Made from the same mould as Indiana Jones, Hiram Bingham (1875 - 1956) was an academic, explorer, treasure hunter and politician from the United States. He obtained degrees from Yale, UCLA Berkeley, and a PhD. from Harvard. He taught history and politics at Harvard and then served as preceptor under Woodrow Wilson at Princeton. In 1907, Yale appointed him as lecturer in South American history. In 1911 he made public the existence of the famed Quechua citadel of Machu Picchu and the world has been captivated by the mystery and romance of the land of the Inca’s ever since.
2011 is the centennial year of Bingham’s famous announcement. This book has been republished, in part, to celebrate his achievement, but more importantly to raise funds for Project Peru which gives ongoing and practical support to those who live in extreme poverty in the desert shanty towns of Lima, Peru.
In the 410 pages of this book you will find some of the results of four of Bingham’s journeys into the interior of Peru. In the main these travels covered southern Peru, which took Bingham into every variety of climate and forced him to camp at almost every altitude—from sea level to 21,703 feet.
The Incas lived in this land of violent contrasts. In Inca Land one may pass from glaciers to lush tree ferns within a few hours. So also in the labyrinth of contemporary chronicles of the last of the Incas—no historians go more rapidly from fact to fancy, from accurate observation to grotesque imagination; no writers omit important details and give conflicting statements with greater frequency. The story of the Incas is still in a maze of doubt and contradiction. It was this mystery and the romance of nineteenth-century exploration that first led Bingham into the relatively unknown region between the Apurimac and the Urubamba, sometimes called “the Cradle of the Incas” and to the fabled Quechua citadel of Machu Picchu.
YESTERDAY’S BOOKS raising funds for PROJECT PERU
CHAPTER XVII – MACHU PICCHU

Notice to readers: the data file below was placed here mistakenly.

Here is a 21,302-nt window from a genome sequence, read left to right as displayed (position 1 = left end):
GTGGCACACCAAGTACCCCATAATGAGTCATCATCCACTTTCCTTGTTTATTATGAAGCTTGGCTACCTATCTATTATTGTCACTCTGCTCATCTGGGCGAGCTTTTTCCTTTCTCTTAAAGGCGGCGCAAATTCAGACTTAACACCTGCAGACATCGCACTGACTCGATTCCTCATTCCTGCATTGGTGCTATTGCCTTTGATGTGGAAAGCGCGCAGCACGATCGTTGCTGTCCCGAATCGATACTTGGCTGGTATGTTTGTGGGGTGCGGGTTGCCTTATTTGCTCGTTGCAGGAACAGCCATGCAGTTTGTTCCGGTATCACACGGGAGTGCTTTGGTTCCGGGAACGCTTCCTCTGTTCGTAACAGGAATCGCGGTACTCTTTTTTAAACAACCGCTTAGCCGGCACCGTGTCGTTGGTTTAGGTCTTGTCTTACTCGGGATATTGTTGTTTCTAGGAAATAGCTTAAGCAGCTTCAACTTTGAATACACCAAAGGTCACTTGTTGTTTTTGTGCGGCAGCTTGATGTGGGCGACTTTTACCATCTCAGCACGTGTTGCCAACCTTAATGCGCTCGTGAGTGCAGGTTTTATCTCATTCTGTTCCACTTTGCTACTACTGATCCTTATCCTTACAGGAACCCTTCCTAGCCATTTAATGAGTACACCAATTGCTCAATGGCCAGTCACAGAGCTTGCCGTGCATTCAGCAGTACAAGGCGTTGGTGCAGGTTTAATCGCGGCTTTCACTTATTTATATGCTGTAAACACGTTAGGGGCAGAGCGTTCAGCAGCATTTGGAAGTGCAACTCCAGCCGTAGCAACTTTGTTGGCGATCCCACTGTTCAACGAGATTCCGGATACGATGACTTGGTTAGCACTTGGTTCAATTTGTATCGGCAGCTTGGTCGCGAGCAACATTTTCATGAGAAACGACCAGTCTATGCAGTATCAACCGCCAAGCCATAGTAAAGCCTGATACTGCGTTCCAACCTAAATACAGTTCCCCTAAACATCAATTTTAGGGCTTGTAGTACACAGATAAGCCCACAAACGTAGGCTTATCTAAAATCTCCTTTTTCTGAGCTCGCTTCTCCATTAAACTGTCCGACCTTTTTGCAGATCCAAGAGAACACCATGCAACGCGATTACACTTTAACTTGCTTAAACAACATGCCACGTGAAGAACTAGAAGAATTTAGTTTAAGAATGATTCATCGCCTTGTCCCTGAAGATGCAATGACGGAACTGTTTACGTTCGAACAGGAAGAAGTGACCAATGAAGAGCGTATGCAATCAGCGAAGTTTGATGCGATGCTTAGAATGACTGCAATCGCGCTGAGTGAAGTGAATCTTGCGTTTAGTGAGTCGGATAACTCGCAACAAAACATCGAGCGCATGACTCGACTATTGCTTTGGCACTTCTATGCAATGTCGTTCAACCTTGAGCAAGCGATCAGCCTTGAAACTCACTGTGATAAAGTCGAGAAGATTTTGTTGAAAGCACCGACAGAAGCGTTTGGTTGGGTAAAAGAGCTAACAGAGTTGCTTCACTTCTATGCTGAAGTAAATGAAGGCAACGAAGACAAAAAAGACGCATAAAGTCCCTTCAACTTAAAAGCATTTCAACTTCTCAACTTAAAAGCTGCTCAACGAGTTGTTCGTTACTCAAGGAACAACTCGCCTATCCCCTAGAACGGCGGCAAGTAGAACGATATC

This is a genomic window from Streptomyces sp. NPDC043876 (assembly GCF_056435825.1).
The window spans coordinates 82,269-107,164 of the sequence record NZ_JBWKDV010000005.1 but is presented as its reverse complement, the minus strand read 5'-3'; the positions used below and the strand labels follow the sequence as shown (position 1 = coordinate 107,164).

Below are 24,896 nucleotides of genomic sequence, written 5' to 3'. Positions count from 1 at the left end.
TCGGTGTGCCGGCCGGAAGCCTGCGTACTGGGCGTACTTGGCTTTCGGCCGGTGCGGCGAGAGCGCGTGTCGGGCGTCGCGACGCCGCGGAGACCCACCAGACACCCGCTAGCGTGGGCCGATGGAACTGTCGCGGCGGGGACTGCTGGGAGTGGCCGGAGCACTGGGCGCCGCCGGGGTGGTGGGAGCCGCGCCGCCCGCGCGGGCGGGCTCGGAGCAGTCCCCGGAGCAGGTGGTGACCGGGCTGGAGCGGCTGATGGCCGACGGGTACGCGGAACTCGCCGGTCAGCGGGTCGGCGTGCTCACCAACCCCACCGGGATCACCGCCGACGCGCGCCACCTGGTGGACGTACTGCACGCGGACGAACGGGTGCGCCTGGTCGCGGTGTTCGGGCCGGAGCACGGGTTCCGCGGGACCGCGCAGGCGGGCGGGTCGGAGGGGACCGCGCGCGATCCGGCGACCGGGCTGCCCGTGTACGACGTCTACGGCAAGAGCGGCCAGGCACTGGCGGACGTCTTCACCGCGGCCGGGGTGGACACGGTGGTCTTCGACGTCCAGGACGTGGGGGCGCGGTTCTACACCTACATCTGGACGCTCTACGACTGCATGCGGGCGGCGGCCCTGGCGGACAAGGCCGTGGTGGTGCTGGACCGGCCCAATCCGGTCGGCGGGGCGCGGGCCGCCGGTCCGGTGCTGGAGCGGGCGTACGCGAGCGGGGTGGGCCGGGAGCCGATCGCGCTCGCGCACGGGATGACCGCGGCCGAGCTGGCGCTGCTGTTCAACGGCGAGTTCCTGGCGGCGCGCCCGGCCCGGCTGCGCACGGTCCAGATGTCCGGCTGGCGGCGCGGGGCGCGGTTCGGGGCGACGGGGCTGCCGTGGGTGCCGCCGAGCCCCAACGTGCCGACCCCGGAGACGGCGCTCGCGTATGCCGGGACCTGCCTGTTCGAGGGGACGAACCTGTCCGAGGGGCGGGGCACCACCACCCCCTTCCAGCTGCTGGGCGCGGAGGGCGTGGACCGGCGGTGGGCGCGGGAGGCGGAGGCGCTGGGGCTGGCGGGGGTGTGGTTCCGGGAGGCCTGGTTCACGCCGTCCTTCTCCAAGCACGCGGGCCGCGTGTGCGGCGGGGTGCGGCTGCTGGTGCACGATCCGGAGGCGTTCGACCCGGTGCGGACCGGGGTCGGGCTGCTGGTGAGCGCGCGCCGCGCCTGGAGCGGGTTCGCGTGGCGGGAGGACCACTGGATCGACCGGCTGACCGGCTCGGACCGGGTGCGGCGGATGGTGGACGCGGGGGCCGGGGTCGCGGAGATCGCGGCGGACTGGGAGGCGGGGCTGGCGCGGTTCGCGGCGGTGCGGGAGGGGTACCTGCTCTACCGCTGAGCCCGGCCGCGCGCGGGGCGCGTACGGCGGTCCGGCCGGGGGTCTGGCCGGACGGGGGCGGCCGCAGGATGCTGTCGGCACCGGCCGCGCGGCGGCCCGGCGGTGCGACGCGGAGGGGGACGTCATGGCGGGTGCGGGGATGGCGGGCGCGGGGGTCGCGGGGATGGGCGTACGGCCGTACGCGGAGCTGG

It was in July, 1911, that we first entered that marvelous canyon of the Urubamba, where the river escapes from the cold regions near Cuzco by tearing its way through gigantic mountains of granite. From Torontoy to Colpani the road runs through a land of matchless charm. It has the majestic grandeur of the Canadian Rockies, as well as the startling beauty of the Nuuanu Pali near Honolulu, and the enchanting vistas of the Koolau Ditch Trail on Maul. In the variety of its charms and the power of its spell, I know of no place in the world which can compare with it. Not only has it great snow peaks looming above the clouds more than two miles overhead; gigantic precipices of many-colored granite rising sheer for thousands of feet above the foaming, glistening, roaring rapids; it has also, in striking contrast, orchids and tree ferns, the delectable beauty of luxurious vegetation, and the mysterious witchery of the jungle. One is drawn irresistibly onward by ever-recurring surprises through a deep, winding gorge, turning and twisting past overhanging cliffs of incredible height. Above all, there is the fascination of finding here and there under the swaying vines, or perched on top of a beetling crag, the rugged masonry of a bygone race; and of trying to understand the bewildering romance of the ancient builders who ages ago sought refuge in a region which appears to have been expressly designed by Nature as a sanctuary for the oppressed, a place where they might fearlessly and patiently give expression to their passion for walls of enduring beauty. Space forbids any attempt to describe in detail the constantly changing panorama, the rank tropical foliage, the countless terraces, the towering cliffs, the glaciers peeping out between the clouds.